Taiwan Still Pushing for F-16s
By WENDELL MINNICK
TAIPEI - The Oct. 4 letter sent by seven retired U.S. Air Force officials urging F-16 sales to Taiwan says the more advanced C/D version of the fighter is vital for Taiwan to defend itself and restore balance in the Taiwan Strait.
The letter was addressed to Sens. John Cornyn, R-Texas, a member of the Armed Services Committee; and Robert Menendez, D-N.J., of the Foreign Relations Committee. They introduced the Taiwan Airpower Modernization Act (TAMA) on Sept. 12. It was signed by retired generals David Deptula, Michael Dunn, John Loh, William Looney, Lester Lyles and Lloyd Newton, and former Air Force Secretary Michael Wynne.
In 2008, Wynne was forced to resign as secretary by then-Defense Secretary Robert Gates after the Air Force mistakenly sent nuclear weapon fuses to Taiwan instead of helicopter batteries.
"It is our assessment that the sale of F-16C/D aircraft to Taiwan will significantly help to restore the balance of power in the Taiwan Strait, increase stability in the region, and decrease the likelihood that the United States will one day have to intervene in a military action between China and Taiwan," said the letter.
TAMA is an effort to force the Obama administration to adhere to "obligations" under the Taiwan Relations Act "to provide Taiwan with the military equipment it needs to maintain its self-defense capabilities," said a news release issued by the two senators.
The letter is part of an ongoing effort by Taiwan and the Washington-based U.S.-Taiwan Business Council to push for the release of new F-16s.
"The letter expressed firm conviction that the sale of F-16C/D aircraft to Taiwan is in the security interests of Taiwan and the United States alike, and their assessment that the sale of F-16C/D aircraft to Taiwan will significantly help to restore the balance of power in the Taiwan Strait and increase stability in Asia," said a news release issued by Rupert Hammond-Chambers, Council president.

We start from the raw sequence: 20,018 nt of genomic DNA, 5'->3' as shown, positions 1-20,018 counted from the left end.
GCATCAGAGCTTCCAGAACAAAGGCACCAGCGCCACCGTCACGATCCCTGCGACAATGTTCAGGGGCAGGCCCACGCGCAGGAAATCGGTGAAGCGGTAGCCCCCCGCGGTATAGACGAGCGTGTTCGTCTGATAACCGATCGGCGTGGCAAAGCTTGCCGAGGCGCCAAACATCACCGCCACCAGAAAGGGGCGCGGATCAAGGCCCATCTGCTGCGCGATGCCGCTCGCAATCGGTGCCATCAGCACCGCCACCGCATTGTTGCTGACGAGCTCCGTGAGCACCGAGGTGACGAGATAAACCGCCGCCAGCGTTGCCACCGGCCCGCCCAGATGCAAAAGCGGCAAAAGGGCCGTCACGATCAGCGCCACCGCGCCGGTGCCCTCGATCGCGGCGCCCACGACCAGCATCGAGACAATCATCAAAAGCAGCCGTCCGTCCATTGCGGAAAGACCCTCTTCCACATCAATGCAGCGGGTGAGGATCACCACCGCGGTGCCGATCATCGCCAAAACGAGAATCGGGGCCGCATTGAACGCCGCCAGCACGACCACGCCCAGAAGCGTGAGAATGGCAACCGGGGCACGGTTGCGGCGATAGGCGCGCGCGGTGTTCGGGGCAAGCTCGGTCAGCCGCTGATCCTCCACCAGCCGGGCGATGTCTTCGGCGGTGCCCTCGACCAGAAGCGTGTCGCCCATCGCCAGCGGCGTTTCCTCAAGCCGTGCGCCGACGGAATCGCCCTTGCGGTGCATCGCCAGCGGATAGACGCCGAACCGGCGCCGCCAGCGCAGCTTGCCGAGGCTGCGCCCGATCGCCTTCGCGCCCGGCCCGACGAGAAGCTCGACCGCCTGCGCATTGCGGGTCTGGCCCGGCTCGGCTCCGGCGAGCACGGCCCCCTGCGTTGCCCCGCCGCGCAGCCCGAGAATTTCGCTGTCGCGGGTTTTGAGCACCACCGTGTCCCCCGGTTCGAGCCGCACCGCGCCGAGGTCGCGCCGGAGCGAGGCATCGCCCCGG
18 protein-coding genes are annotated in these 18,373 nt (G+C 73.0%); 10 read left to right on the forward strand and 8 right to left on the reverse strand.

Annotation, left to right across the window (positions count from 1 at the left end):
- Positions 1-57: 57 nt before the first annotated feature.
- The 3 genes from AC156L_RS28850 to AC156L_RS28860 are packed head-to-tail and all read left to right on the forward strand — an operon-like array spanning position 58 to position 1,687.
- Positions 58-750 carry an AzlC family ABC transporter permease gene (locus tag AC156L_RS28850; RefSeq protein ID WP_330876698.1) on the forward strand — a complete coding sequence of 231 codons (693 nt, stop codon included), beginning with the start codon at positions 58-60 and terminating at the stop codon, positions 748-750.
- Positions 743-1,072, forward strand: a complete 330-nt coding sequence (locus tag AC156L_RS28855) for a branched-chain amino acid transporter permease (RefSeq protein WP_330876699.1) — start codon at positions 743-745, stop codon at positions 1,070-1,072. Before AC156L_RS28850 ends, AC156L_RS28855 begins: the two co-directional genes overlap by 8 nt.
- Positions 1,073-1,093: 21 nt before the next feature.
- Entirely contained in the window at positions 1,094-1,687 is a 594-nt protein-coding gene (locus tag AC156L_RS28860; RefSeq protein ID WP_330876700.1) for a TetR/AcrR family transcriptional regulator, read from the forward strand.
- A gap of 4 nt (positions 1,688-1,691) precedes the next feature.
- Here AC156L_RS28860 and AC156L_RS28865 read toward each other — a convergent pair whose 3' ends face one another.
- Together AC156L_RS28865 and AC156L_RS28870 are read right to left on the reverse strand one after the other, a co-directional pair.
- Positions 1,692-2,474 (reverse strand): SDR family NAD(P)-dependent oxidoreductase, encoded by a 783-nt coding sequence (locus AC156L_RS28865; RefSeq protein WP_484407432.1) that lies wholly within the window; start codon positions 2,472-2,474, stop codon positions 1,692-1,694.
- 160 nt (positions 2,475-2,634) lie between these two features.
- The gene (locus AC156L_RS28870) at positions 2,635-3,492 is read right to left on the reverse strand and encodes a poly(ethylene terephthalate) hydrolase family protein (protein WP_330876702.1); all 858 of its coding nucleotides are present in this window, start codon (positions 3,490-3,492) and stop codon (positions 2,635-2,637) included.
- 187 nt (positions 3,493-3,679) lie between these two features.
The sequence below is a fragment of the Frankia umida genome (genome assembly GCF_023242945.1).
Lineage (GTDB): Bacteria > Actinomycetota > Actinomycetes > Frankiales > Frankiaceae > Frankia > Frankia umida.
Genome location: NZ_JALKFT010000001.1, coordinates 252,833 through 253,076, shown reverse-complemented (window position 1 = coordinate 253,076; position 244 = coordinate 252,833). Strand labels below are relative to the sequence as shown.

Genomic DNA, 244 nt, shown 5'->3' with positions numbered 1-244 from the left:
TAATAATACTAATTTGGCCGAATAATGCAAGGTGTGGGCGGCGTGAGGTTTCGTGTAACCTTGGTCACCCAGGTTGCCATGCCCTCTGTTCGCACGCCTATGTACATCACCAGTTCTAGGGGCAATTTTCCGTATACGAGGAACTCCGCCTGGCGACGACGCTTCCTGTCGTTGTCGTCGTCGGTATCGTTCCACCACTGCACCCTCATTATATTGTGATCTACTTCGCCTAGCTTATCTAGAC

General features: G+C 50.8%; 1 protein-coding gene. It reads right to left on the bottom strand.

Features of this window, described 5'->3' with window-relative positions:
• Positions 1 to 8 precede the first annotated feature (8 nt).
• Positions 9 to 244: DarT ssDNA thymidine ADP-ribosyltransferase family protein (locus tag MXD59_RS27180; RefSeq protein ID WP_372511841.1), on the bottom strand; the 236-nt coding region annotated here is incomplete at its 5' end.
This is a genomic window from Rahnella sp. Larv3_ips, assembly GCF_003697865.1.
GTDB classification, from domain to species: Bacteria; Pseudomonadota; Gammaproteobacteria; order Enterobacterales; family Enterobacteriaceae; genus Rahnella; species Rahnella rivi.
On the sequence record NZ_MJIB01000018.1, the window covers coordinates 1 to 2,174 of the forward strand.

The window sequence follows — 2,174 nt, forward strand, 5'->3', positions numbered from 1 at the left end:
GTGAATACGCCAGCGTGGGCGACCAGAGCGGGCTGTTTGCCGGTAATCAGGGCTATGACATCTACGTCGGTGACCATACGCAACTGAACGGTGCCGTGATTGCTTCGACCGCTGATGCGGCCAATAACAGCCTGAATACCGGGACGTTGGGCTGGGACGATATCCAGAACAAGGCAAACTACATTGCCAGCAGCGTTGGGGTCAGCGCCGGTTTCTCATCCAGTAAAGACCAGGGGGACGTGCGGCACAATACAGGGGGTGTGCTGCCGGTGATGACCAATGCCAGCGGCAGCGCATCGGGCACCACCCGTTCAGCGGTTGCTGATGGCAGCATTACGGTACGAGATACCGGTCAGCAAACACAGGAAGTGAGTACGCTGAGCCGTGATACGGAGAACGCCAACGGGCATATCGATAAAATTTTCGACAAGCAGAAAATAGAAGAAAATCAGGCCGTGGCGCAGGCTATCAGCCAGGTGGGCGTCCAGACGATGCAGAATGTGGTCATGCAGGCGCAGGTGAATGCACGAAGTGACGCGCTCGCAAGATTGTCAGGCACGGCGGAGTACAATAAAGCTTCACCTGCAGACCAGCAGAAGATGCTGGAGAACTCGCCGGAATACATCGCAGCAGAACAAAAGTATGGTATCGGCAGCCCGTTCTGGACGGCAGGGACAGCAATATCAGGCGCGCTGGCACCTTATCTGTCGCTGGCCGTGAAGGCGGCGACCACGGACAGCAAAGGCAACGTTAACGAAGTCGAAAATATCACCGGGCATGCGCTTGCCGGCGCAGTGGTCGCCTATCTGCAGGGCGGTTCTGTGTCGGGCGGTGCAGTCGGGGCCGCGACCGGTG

The U.S. government released a $5.8 billion upgrade package for 146 F-16A/B fighter aircraft on Sept. 21 that included a wide array of new systems previously denied by the U.S., including an active electronically scanned array (AESA) radar, Joint Direct Attack Munitions and an option for new engines. The F-16A/Bs were procured during the 1990s.
In response to the decision to release only the F-16A/B upgrade package and not the C/Ds, Taiwan's Defense Minister Kao Hua-chu told a legislative committee on Sept. 28 that the Air Force would go forward with a $530 million upgrade of the remaining 56 F-CK-A/B Indigenous Defense Fighters (IDF) in the 2013-2017 timeframe. Taiwan's state-run Aerospace Industrial Development Corp. (AIDC) has so far upgraded 71 IDFs with new mission computers and radar systems, but previous budgeting issues prevented a total upgrade of all aircraft.
Taiwan had expected the U.S. to release the F-16C/D fighter and had budgeted $8 billion to cover costs, but now those funds will now allow for continued upgrades of the remaining IDFs.
The Air Force is also looking at the procurement of 50 jet training aircraft to replace aging AT-3 Tzu Chiang jet trainers built by AIDC during the 1980s. Kao said Taiwan could build their own trainers or procure them from overseas. Taiwan Air Force officials have met with officials at Korea Aerospace Industries to discuss possible procurement of the T-50 Golden Eagle supersonic jet trainer.